Stuart Musalik, NJ, defensive central midfielder; when I look back to the start of the season and my preview of Newcastle's chances, I remember thinking how much pressure there was on this kid to step up after the off-season departure of one of their best from season one, Richard Johnson. Indeed, I felt Musalik was on a hiding to nothing, given that the season started with no cover in the key holding midfield area. In the pre-season I'd witnessed a tentative display where he appeared almost afraid to demand the ball from Okon, such a key ingredient for any wannabe holder. Indeed, he started the year slowly, even being relegated to the bench in round three as Nick Theodorakopoulos tried to find a solution for his skipper's error-riddled start at the back. Enter Gary van Egmond and things started to turn for Musalik. Given the confidence, he started expressing himself, getting the ball off his defenders, spraying it to Nick Carle, wide to Griffiths, Eagleton, Bridge, Thompson and Rodriguez. A wonderful reader of the game, what speed he might lack he makes up for with a quickness of mind. Sensing the players around him, he turns into space, as natural a footballer as you are likely to find (Vidosic also comes into that equation, just as a young Jason Culina did). At one stage Musalik even made a hat-trick of appearances in TRBA team of the week (rounds 14, 15 and 16). As I noted a few times this season, watching him string a whopping 996 completed passes was one of the joys of season 2, and fans of quality football and our national team will watch his development closely over the next couple of years. Showed plenty of courage to see out the season with a crook shoulder and unlucky not to feature in the top team. A certain Muscat saw to that.

Grant Brebner, MV, central midfield; a pedigree Victory signing, much pressure was on Brebner and Muscat in an area of the park (central midfield) Melbourne has failed in last season. Immediately they formed an in-synch understanding, Muscat's sitting and distribution complementing the box-to-box drive and workrate of Brebner. Effective at tagging, he was also a useful part of Melbourne's attack, popping up for one vital goal against Perth and its hitherto unbeatable keeper Tomich.

Matt McKay, QR, left midfield; while his best work was often in central midfield, his adaptability and left peg pushes him wide here, providing this unit with balance. While he had a little spell in the middle of the season where he appeared to be missing his little mate Murdocca, his start and finish were top-notch, and his buzzability when working in tandem with Murdocca was easy on the eye and hard to contain. If he can add a little more composure and subtely around the 18 yard box, a gift Vidosic has, he will be an even better player.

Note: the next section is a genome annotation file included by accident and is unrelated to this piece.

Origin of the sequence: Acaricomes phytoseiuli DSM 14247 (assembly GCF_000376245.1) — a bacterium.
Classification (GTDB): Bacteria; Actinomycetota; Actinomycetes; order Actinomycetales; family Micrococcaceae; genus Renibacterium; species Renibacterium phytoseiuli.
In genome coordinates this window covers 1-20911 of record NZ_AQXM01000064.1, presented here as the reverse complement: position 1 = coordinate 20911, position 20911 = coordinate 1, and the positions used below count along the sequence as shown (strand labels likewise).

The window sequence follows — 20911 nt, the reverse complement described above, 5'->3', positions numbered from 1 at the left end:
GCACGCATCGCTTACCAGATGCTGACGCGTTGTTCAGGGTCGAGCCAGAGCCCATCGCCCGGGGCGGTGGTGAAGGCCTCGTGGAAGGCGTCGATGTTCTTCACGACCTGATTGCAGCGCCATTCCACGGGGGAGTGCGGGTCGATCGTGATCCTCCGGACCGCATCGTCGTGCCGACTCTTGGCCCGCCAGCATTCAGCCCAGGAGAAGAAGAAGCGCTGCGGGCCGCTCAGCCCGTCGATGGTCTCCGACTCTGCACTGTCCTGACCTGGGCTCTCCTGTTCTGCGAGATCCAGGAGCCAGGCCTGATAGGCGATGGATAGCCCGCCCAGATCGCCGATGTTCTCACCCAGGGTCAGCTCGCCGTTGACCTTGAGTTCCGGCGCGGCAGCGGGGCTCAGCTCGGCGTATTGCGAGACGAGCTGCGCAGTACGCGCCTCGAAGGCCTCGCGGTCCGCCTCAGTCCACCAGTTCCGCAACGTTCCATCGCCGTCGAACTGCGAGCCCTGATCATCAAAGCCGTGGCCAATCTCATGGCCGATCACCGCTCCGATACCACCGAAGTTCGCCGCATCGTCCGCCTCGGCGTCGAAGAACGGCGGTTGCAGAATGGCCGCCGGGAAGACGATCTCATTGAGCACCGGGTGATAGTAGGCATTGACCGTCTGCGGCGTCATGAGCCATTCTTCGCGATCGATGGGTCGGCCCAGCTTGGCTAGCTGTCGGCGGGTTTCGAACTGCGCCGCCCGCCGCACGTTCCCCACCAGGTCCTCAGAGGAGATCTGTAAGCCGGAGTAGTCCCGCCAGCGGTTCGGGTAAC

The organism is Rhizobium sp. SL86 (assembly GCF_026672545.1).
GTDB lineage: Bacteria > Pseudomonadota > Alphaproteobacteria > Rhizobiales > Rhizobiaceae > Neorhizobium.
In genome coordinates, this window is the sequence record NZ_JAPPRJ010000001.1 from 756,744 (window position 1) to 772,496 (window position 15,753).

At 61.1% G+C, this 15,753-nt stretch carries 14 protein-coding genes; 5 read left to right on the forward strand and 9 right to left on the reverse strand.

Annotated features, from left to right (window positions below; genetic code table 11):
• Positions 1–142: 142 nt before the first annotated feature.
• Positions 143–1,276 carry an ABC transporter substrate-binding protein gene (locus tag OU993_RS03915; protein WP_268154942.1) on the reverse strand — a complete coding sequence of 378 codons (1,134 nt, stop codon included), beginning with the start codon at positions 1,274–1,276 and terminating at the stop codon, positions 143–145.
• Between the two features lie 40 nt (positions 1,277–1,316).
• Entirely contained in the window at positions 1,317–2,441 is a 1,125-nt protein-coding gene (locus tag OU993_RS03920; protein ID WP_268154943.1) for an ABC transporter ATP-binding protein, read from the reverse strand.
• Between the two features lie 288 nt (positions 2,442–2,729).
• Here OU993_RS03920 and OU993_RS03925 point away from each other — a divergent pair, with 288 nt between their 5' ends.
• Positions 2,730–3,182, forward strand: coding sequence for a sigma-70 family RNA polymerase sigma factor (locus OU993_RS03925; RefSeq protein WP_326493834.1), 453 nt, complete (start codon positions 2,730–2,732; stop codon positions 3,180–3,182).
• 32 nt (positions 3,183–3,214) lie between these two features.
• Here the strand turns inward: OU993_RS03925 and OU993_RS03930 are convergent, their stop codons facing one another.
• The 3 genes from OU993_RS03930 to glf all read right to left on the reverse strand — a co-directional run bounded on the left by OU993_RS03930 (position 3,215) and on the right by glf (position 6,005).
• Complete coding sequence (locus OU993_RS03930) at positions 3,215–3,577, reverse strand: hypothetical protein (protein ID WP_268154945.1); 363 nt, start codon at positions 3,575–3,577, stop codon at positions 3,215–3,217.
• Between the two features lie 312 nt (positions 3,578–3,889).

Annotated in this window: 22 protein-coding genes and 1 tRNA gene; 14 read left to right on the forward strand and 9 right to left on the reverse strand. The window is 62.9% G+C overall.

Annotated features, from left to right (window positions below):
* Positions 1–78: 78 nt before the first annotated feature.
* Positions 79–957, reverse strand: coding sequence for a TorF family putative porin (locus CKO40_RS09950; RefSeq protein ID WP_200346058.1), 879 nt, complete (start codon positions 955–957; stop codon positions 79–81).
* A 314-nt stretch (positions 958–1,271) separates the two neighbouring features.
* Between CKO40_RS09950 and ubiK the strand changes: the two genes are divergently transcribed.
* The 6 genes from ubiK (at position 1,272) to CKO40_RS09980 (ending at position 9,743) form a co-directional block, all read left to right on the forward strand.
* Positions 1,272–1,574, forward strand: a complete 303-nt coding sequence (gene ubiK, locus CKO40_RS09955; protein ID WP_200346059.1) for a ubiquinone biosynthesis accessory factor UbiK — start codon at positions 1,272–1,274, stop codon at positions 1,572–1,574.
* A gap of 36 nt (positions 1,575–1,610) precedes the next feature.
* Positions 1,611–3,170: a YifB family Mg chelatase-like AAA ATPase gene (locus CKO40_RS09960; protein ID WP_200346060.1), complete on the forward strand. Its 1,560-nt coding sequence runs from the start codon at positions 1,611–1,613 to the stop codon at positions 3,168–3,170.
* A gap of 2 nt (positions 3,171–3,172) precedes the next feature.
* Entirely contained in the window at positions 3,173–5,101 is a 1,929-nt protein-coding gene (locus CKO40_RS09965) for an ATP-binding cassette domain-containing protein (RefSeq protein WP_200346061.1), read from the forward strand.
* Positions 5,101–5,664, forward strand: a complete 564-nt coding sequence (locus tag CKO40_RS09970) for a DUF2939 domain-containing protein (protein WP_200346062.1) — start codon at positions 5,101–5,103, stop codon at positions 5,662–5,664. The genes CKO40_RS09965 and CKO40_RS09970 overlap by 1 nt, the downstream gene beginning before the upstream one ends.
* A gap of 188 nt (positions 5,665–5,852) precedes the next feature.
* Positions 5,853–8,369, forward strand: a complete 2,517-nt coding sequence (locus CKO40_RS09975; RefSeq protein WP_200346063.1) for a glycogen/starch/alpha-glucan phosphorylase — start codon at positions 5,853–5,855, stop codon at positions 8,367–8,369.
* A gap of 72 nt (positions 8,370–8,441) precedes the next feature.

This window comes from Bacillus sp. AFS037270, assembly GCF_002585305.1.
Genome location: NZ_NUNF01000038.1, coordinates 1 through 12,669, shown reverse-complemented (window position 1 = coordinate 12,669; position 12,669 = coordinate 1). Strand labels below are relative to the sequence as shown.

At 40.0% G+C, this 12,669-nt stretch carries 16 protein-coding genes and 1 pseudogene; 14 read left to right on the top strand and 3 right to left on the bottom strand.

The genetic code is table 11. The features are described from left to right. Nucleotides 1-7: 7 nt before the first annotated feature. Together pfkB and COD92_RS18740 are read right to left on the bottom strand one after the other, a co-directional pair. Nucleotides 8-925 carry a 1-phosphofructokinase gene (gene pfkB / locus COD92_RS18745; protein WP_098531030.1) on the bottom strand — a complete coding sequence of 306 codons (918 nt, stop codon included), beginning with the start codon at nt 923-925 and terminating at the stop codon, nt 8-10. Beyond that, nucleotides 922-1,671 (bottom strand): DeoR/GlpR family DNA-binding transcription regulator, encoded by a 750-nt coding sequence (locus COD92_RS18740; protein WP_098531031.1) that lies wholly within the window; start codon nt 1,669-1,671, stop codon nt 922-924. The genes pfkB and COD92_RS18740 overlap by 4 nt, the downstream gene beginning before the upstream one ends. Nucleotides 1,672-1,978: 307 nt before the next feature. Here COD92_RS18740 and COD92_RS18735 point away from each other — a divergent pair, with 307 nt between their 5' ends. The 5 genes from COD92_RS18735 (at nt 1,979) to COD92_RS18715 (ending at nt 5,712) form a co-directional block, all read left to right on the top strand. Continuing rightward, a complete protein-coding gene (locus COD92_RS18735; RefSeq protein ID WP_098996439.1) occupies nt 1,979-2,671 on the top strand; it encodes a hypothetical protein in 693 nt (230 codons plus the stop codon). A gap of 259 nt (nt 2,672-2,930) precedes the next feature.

Steve Corica, SFC, attacking central midfielder; have already discussed his splendid season in my description of Nick Carle, but I just have to put my hand up and admit surprise at the impact he has had since returning from Europe. Often this season he was Sydney's shining light, staying true to his technical strengths while his teammates struggled for confidence on the ball.

Mark Bridge, NJ, striker; shedding eight kilos in the off-season, a good friend of Bridge's hinted that I should keep my eyes out for him during the season. Not rated by Richard Money, he was bit part in season one. But encouraged by Theodorakopoulos, he got himself fit and soon showed his wonderful ability on the ball, driving, dribbling and always looking to link up with the likes of Carle, Griffiths and Rodriguez. If he wasn't scoring (equal third behind Allsopp and Thompson with eight), he was providing (five assists), proving he is close to the complete package up front. Wonderfully adaptable, he looked comfortable in all four forward positions, wide left or right, up top or in behind. Like Musalik and Vukovic, he has already had a feel for being around the Socceroos and won't be at home much longer if he keeps up this form. Sensational.

Milton Rodriguez, NJ, striker; hard to leave Burns out after his wonderful work early in the season, where he was largely responsible for making United play, but Rodriguez was even harder to leave out and gets in for his sharp instincts around the box. Bagging seven, he scored some crucial ones, most memorably on debut, endearing himself to the Newcastle faithful and neutrals alike. Will be a sad day for Newcastle and the A-League if it can't retain a player of this quality.

Gary van Egmond, NJ, manager; it's all here. Beyond that, the thing I was most impressed about was that almost every time van Egmond spoke it was about technical things, like how he would control his opponent, how he would break them down and why he had made a substitution. It was invariably thoughtful and insightful and most times he got it right. Shrewd football brain, there is little he doesn't see.

3 Comments:

Anonymous george said...

The balance of this team impresses me more than your 1st XI. Somw good picks.

Fri. Feb. 23, 11:36:00 am AEDT  
Blogger The Round Ball Analyst said...

george, glad it has your approval:-)

for the players that missed out on the 2nd 11, here's a third;

keeper; Bolton
back 4 (r to l); Eagleton, North, Ognenovski, Storey
Midfield (r to l); Bertos, Murdocca, Colosimo, Petta
Strikers; Burns, Mori.
Manager; Ricki Herbert

Sat. Feb. 24, 10:46:00 am AEDT  
Anonymous Pinuts Pethia said...

How about Buari and Salley?

Tue. Feb. 27, 08:26:00 am AEDT